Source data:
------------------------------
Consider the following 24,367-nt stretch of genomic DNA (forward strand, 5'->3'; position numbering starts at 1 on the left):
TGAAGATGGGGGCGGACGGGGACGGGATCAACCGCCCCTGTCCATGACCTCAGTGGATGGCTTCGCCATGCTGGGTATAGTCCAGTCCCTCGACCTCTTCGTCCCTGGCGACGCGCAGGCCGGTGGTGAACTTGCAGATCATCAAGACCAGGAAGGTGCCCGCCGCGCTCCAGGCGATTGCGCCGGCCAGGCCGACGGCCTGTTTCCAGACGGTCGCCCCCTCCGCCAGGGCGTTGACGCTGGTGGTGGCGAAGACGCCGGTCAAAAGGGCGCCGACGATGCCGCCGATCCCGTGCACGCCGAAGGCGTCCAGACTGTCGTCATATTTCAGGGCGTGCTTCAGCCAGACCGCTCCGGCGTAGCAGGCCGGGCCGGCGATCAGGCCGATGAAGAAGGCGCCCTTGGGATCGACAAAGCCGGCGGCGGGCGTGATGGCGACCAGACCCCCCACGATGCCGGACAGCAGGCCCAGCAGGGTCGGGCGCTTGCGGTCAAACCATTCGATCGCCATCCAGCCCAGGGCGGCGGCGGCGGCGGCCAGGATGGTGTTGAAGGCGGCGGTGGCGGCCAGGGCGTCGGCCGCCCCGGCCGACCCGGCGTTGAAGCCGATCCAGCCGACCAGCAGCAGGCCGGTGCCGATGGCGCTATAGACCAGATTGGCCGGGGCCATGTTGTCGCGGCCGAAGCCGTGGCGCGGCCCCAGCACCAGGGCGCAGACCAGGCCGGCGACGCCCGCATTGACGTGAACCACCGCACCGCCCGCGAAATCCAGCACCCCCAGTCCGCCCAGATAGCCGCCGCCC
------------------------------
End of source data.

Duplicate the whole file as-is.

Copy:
Consider the following 24,367-nt stretch of genomic DNA (forward strand, 5'->3'; position numbering starts at 1 on the left):
TGAAGATGGGGGCGGACGGGGACGGGATCAACCGCCCCTGTCCATGACCTCAGTGGATGGCTTCGCCATGCTGGGTATAGTCCAGTCCCTCGACCTCTTCGTCCCTGGCGACGCGCAGGCCGGTGGTGAACTTGCAGATCATCAAGACCAGGAAGGTGCCCGCCGCGCTCCAGGCGATTGCGCCGGCCAGGCCGACGGCCTGTTTCCAGACGGTCGCCCCCTCCGCCAGGGCGTTGACGCTGGTGGTGGCGAAGACGCCGGTCAAAAGGGCGCCGACGATGCCGCCGATCCCGTGCACGCCGAAGGCGTCCAGACTGTCGTCATATTTCAGGGCGTGCTTCAGCCAGACCGCTCCGGCGTAGCAGGCCGGGCCGGCGATCAGGCCGATGAAGAAGGCGCCCTTGGGATCGACAAAGCCGGCGGCGGGCGTGATGGCGACCAGACCCCCCACGATGCCGGACAGCAGGCCCAGCAGGGTCGGGCGCTTGCGGTCAAACCATTCGATCGCCATCCAGCCCAGGGCGGCGGCGGCGGCGGCCAGGATGGTGTTGAAGGCGGCGGTGGCGGCCAGGGCGTCGGCCGCCCCGGCCGACCCGGCGTTGAAGCCGATCCAGCCGACCAGCAGCAGGCCGGTGCCGATGGCGCTATAGACCAGATTGGCCGGGGCCATGTTGTCGCGGCCGAAGCCGTGGCGCGGCCCCAGCACCAGGGCGCAGACCAGGCCGGCGACGCCCGCATTGACGTGAACCACCGCACCGCCCGCGAAATCCAGCACCCCCAGTCCGCCCAGATAGCCGCCGCCC